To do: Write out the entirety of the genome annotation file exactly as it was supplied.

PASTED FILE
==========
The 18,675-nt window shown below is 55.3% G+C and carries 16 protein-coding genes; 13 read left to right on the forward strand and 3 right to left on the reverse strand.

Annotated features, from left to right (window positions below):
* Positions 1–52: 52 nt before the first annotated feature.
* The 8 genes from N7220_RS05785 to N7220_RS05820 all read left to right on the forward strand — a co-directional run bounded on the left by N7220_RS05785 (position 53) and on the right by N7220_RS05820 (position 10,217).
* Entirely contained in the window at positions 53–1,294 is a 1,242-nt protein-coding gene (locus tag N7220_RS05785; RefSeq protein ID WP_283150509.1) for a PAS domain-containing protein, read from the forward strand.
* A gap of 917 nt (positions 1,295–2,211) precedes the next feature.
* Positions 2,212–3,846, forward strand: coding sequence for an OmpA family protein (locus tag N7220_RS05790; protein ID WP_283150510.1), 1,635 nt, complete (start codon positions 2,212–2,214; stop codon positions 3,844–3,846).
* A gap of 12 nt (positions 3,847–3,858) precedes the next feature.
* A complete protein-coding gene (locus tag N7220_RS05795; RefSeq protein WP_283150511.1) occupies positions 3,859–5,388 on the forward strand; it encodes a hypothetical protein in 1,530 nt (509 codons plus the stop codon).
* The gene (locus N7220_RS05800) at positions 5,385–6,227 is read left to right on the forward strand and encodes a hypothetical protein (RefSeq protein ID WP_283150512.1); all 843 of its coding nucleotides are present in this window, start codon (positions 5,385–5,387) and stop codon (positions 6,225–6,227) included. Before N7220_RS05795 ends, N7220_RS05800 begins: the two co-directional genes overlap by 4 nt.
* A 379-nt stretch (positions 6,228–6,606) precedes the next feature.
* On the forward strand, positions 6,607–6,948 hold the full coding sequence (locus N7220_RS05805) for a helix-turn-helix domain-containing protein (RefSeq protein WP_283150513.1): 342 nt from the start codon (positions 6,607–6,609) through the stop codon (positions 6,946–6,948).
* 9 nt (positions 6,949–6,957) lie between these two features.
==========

The 18,675-nt window shown below is 55.3% G+C and carries 16 protein-coding genes; 13 read left to right on the forward strand and 3 right to left on the reverse strand.

Annotated features, from left to right (window positions below):
* Positions 1–52: 52 nt before the first annotated feature.
* The 8 genes from N7220_RS05785 to N7220_RS05820 all read left to right on the forward strand — a co-directional run bounded on the left by N7220_RS05785 (position 53) and on the right by N7220_RS05820 (position 10,217).
* Entirely contained in the window at positions 53–1,294 is a 1,242-nt protein-coding gene (locus tag N7220_RS05785; RefSeq protein ID WP_283150509.1) for a PAS domain-containing protein, read from the forward strand.
* A gap of 917 nt (positions 1,295–2,211) precedes the next feature.
* Positions 2,212–3,846, forward strand: coding sequence for an OmpA family protein (locus tag N7220_RS05790; protein ID WP_283150510.1), 1,635 nt, complete (start codon positions 2,212–2,214; stop codon positions 3,844–3,846).
* A gap of 12 nt (positions 3,847–3,858) precedes the next feature.
* A complete protein-coding gene (locus tag N7220_RS05795; RefSeq protein WP_283150511.1) occupies positions 3,859–5,388 on the forward strand; it encodes a hypothetical protein in 1,530 nt (509 codons plus the stop codon).
* The gene (locus N7220_RS05800) at positions 5,385–6,227 is read left to right on the forward strand and encodes a hypothetical protein (RefSeq protein ID WP_283150512.1); all 843 of its coding nucleotides are present in this window, start codon (positions 5,385–5,387) and stop codon (positions 6,225–6,227) included. Before N7220_RS05795 ends, N7220_RS05800 begins: the two co-directional genes overlap by 4 nt.
* A 379-nt stretch (positions 6,228–6,606) precedes the next feature.
* On the forward strand, positions 6,607–6,948 hold the full coding sequence (locus N7220_RS05805) for a helix-turn-helix domain-containing protein (RefSeq protein WP_283150513.1): 342 nt from the start codon (positions 6,607–6,609) through the stop codon (positions 6,946–6,948).
* 9 nt (positions 6,949–6,957) lie between these two features.